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When a precedent of donation favors defection in the Prisoner's dilemma

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  • Garapin, A.
  • Llerena, D.
  • Hollard, M.

Abstract

In this paper we examine the question of wether a collective activity can influence cooperation in a subsequent repeated one shot prisoner's dilemma (PD) game. We conduct two series of experiments. The first consists of control experiments in which 30 periods of a PD game are played, with a random re-matching of the pairs in every period. In a second series of experiments, subjects first play a donation game and then the PD game. In the donation game they collectively discuss the amount of a donation to a given charity, before putting the question to an individual and anonymous vote. Cooperation levels in the PD games preceded by the donation game are signficantly lower than those observed in the control experiment.

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Bibliographic Info

Paper provided by Grenoble Applied Economics Laboratory (GAEL) in its series Working Papers with number 201007.

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Date of creation: 2010
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Handle: RePEc:gbl:wpaper:201007

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Keywords: DONATION; COOPERATION; DEFECTION; REPEATED ONE SHOT PRISONER'S DILEMMA; EXPERIMENT;

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  1. Wolfgang J. Luhan & Martin G. Kocher & Matthias Sutter, 2006. "Group Polarization in the Team Dictator Game reconsidered," Tinbergen Institute Discussion Papers 06-099/1, Tinbergen Institute.
  2. Brosig, Jeannette & Riechmann, Thomas & Weimann, Joachim, 2007. "Selfish in the End?:An Investigation of Consistency and Stability of individual Behavior," MPRA Paper 2035, University Library of Munich, Germany.
  3. Roth, Alvin & Bereby-Meyer, Yoella, 2006. "The Speed of Learning in Noisy Games: Partial Reinforcement and the Sustainability of Cooperation," Scholarly Articles 2580381, Harvard University Department of Economics.
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  5. Martin Kocher & Matthias Sutter, 2007. "Individual versus group behavior and the role of the decision making procedure in gift-exchange experiments," Empirica, Springer, vol. 34(1), pages 63-88, March.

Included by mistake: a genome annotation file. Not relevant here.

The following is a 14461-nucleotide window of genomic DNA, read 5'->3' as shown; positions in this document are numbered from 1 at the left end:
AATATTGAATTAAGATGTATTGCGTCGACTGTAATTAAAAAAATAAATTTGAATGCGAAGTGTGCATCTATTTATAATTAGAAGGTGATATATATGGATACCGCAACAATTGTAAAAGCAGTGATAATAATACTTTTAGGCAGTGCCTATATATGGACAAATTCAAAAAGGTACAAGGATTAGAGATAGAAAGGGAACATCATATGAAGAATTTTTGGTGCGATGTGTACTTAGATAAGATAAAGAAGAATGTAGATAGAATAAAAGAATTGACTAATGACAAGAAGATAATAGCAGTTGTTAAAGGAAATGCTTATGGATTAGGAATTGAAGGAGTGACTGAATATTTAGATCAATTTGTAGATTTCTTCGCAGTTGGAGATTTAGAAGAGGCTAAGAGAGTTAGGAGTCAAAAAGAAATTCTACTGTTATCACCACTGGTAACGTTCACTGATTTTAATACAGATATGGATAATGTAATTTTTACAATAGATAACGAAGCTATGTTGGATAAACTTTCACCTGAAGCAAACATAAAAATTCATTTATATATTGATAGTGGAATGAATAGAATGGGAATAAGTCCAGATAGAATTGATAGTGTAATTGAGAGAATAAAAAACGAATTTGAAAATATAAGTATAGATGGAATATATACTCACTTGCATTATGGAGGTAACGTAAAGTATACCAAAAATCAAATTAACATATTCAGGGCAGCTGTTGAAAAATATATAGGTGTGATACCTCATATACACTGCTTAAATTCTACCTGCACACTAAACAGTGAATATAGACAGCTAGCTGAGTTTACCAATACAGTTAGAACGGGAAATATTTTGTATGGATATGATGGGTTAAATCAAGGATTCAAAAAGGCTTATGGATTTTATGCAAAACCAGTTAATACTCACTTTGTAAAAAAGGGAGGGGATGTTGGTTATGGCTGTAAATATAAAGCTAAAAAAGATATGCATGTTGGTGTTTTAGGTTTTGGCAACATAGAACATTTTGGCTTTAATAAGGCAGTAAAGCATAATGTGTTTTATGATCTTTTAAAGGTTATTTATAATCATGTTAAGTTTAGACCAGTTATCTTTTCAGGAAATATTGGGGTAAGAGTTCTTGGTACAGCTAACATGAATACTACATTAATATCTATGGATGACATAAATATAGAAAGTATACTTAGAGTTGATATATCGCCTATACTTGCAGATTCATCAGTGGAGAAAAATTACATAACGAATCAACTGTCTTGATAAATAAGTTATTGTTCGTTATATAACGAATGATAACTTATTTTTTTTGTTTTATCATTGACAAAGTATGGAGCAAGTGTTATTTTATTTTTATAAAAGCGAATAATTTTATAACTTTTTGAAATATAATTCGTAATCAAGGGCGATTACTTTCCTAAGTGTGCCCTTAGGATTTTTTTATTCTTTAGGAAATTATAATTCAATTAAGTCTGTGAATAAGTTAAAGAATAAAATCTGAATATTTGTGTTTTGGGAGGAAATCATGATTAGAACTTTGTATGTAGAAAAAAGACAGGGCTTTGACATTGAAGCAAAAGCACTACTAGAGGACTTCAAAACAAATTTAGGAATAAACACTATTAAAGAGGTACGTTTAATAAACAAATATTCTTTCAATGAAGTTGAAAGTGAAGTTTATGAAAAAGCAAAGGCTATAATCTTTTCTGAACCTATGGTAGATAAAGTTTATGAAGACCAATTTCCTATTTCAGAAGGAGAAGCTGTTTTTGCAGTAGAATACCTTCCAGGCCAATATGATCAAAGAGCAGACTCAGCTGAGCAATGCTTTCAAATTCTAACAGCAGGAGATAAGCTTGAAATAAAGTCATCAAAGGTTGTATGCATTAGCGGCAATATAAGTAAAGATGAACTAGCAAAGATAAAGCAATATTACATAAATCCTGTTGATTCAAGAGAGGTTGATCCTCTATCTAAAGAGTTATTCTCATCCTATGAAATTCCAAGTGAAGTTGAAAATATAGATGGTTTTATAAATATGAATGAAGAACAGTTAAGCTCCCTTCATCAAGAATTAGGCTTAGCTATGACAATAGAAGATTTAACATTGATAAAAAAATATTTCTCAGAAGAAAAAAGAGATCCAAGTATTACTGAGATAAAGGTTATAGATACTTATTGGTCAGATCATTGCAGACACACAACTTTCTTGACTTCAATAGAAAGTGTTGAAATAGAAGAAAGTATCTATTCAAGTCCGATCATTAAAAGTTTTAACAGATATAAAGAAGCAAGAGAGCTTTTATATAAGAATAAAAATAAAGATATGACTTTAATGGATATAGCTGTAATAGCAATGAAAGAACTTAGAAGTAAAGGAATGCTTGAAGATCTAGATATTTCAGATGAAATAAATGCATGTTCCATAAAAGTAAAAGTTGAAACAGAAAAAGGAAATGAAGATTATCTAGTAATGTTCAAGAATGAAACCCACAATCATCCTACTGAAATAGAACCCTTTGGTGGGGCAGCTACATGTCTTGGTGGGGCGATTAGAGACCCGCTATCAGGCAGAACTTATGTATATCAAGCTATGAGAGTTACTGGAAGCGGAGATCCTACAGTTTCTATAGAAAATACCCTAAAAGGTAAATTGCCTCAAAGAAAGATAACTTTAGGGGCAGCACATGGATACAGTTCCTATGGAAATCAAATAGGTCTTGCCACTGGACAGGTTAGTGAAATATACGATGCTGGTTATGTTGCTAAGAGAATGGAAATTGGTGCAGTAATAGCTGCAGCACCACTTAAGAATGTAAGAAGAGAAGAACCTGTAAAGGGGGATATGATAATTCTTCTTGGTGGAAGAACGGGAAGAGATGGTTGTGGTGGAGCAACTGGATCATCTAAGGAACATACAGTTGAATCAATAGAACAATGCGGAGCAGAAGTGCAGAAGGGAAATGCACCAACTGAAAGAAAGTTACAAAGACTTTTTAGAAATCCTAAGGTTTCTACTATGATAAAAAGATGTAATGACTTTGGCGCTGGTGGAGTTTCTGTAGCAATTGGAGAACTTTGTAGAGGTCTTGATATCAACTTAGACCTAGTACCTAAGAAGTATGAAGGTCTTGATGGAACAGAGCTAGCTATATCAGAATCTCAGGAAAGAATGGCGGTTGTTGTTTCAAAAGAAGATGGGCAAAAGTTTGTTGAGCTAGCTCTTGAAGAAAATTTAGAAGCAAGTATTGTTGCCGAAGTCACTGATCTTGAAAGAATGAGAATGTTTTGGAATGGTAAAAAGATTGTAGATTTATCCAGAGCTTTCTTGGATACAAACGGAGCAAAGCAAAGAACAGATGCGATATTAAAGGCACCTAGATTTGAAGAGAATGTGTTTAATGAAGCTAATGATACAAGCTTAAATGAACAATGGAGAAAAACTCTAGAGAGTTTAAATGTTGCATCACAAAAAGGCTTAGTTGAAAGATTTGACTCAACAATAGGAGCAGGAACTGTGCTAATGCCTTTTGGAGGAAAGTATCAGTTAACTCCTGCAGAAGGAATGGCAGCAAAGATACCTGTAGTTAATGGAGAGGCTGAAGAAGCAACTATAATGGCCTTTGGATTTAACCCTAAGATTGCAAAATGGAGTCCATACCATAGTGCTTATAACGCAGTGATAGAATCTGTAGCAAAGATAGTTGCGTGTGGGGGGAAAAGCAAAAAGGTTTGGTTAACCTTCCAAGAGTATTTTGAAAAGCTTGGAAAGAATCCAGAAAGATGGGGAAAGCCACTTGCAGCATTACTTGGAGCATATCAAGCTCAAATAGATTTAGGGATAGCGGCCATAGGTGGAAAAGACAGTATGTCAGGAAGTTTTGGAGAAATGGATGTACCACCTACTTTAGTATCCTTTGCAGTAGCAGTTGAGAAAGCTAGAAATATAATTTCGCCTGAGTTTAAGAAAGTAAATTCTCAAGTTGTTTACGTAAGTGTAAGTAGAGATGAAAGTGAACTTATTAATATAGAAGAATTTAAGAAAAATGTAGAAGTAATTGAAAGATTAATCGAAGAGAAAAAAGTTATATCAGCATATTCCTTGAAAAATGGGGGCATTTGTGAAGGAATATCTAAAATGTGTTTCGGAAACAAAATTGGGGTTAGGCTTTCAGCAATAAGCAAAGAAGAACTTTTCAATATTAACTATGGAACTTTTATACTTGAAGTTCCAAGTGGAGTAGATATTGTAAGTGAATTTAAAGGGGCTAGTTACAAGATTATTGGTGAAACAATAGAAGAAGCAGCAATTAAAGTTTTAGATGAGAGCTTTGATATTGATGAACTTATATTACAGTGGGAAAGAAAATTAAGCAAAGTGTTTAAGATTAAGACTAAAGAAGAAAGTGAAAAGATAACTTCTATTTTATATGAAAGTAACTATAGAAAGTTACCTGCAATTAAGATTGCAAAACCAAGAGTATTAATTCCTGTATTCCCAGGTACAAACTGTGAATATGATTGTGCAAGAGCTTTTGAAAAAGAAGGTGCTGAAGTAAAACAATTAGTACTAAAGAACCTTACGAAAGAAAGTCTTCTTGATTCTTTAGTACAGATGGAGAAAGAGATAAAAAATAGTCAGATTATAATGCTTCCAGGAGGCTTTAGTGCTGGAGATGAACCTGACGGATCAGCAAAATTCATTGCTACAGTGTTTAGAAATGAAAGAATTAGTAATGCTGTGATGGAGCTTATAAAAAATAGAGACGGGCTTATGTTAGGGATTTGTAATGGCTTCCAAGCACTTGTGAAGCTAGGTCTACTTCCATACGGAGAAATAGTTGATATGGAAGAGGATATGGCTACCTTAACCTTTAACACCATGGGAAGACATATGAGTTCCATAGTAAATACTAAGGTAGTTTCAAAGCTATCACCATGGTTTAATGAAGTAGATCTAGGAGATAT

6. Werner Güth & Carsten Schmidt & Matthias Sutter, 2005. "Bargaining Outside the Lab – A Newspaper Experiment of a Three-Person Ultimatum Game," Papers on Strategic Interaction 2002-11, Max Planck Institute of Economics, Strategic Interaction Group.
  7. John A. List, 2007. "On the Interpretation of Giving in Dictator Games," Journal of Political Economy, University of Chicago Press, vol. 115, pages 482-493.
  8. Nicholas Bardsley, 2008. "Dictator game giving: altruism or artefact?," Experimental Economics, Springer, vol. 11(2), pages 122-133, June.
  9. Gary Bornstein & Tamar Kugler & Anthony Ziegelmeyer, 2002. "Individual and Group Decisions in the Centipede Game: Are Groups More “Rational” Players?," Discussion Paper Series dp298, The Center for the Study of Rationality, Hebrew University, Jerusalem.
  10. David J. Cooper & John H. Kagel, 2005. "Are Two Heads Better Than One? Team versus Individual Play in Signaling Games," American Economic Review, American Economic Association, vol. 95(3), pages 477-509, June.
  11. Cason, Timothy N & Mui, Vai-Lam, 1997. "A Laboratory Study of Group Polarisation in the Team Dictator Game," Economic Journal, Royal Economic Society, vol. 107(444), pages 1465-83, September.
  12. Max Albert & Werner Güth & Erich Kirchler & Boris Maciejovsky, 2002. "Are we nice(r) to nice(r) people? - An Experimental Analysis," Papers on Strategic Interaction 2002-15, Max Planck Institute of Economics, Strategic Interaction Group.
  13. Ahn, T K, et al, 2001. " Cooperation in PD Games: Fear, Greed, and History of Play," Public Choice, Springer, vol. 106(1-2), pages 137-55, January.
  14. James Cox & Stephen Hayne, 2006. "Barking up the right tree: Are small groups rational agents?," Experimental Economics, Springer, vol. 9(3), pages 209-222, September.
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